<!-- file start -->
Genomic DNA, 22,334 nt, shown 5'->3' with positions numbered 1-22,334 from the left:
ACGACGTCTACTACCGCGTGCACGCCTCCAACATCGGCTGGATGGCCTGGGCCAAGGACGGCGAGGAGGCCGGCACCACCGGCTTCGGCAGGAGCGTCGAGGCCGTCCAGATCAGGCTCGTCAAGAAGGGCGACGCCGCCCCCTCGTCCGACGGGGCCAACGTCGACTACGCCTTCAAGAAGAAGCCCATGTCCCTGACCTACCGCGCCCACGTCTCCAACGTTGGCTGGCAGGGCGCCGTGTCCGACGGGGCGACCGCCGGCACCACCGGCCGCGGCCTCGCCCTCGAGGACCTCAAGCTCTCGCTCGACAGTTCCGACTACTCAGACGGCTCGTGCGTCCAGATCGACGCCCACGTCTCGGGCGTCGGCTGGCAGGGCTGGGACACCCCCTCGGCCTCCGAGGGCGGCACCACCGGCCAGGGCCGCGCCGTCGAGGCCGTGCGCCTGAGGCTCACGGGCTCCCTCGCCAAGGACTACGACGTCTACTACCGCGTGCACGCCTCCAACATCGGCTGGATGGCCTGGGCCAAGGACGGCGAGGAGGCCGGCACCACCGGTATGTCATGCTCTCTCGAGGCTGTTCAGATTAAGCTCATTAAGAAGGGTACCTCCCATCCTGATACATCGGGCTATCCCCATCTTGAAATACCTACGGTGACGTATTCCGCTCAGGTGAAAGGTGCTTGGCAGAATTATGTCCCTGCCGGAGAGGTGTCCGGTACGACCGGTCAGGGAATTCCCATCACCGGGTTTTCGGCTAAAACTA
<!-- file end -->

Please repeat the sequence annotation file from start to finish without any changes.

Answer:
Genomic DNA, 22,334 nt, shown 5'->3' with positions numbered 1-22,334 from the left:
ACGACGTCTACTACCGCGTGCACGCCTCCAACATCGGCTGGATGGCCTGGGCCAAGGACGGCGAGGAGGCCGGCACCACCGGCTTCGGCAGGAGCGTCGAGGCCGTCCAGATCAGGCTCGTCAAGAAGGGCGACGCCGCCCCCTCGTCCGACGGGGCCAACGTCGACTACGCCTTCAAGAAGAAGCCCATGTCCCTGACCTACCGCGCCCACGTCTCCAACGTTGGCTGGCAGGGCGCCGTGTCCGACGGGGCGACCGCCGGCACCACCGGCCGCGGCCTCGCCCTCGAGGACCTCAAGCTCTCGCTCGACAGTTCCGACTACTCAGACGGCTCGTGCGTCCAGATCGACGCCCACGTCTCGGGCGTCGGCTGGCAGGGCTGGGACACCCCCTCGGCCTCCGAGGGCGGCACCACCGGCCAGGGCCGCGCCGTCGAGGCCGTGCGCCTGAGGCTCACGGGCTCCCTCGCCAAGGACTACGACGTCTACTACCGCGTGCACGCCTCCAACATCGGCTGGATGGCCTGGGCCAAGGACGGCGAGGAGGCCGGCACCACCGGTATGTCATGCTCTCTCGAGGCTGTTCAGATTAAGCTCATTAAGAAGGGTACCTCCCATCCTGATACATCGGGCTATCCCCATCTTGAAATACCTACGGTGACGTATTCCGCTCAGGTGAAAGGTGCTTGGCAGAATTATGTCCCTGCCGGAGAGGTGTCCGGTACGACCGGTCAGGGAATTCCCATCACCGGGTTTTCGGCTAAAACTA